It is amazing how far Slipknot have come in a relatively short space of time. Much maligned by elitist purists but their rise (and rise) has made them one of the biggest bands on the planet probably only second (or maybe third) to Metallica and Iron Maiden.
They are a huge drawcard across nearly every country on the planet and even when they dare to hit uncharted territories such as Mexico in this documentary, they sell out their shows across the board.
There is really nothing new to see here but the absolute rabid Mexican fanbase are almost a star within itself in this movie. Some of the cuts showing the massive crowd are literally a sight to behold.
The 90-minute documentary premiered in more than a thousand screens across the world as a one-night-only cinematic spectacle on September 6.
I was lucky enough to see the film at Melbourne’s Jam Factory with a small crowd but one or two did come fully decked in Slipknot overalls and masks!
I have had the opportunity to photograph the band twice across the journey in 2012 and 2015. Watching the movie last night with my partner, she commented to me just how in the hell did I manage to get any photos of them seeing as they are maniacally energetic on stage.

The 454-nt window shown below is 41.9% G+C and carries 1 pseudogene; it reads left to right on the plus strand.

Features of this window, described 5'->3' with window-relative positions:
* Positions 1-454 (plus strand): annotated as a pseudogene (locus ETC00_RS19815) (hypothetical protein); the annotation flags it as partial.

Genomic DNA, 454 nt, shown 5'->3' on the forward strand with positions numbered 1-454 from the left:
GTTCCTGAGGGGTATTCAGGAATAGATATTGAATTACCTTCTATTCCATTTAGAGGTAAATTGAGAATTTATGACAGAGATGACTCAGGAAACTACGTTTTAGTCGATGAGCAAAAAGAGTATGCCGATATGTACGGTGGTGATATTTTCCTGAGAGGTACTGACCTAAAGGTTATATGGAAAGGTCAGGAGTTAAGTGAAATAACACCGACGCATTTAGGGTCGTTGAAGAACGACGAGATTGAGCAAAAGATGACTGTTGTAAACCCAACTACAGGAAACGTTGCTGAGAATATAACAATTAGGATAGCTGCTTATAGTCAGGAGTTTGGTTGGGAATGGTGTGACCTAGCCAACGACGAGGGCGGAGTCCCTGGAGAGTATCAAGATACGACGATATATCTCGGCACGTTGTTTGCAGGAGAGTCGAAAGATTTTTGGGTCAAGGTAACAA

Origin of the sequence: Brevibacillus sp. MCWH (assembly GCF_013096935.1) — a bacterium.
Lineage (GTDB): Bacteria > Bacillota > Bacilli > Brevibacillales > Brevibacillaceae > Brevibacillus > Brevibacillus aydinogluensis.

I told her that was half the fun of working the Slipknot gig!
The concert scenes throughout are superbly captured with plenty of on-screen time for each member and the individual chaos that they bring. A couple of ‘too-fast’ edits and cuts here and there but a very, very enjoyable concert film nonetheless.
I got chills on the back of my spine at times recalling times of photographing Metal bands in the photo-pit over the years and it was a nice reminder just why some of us do devote so much of our lives to Rock N Roll photography.
I am sure we will see ‘Day Of The Cusano’ as a home release over the coming months, but to truly have experienced it, you needed to have been at one of the global one-night-only screenings of it.
A ton of fun. Which is exactly what Slipknot are and always shall be.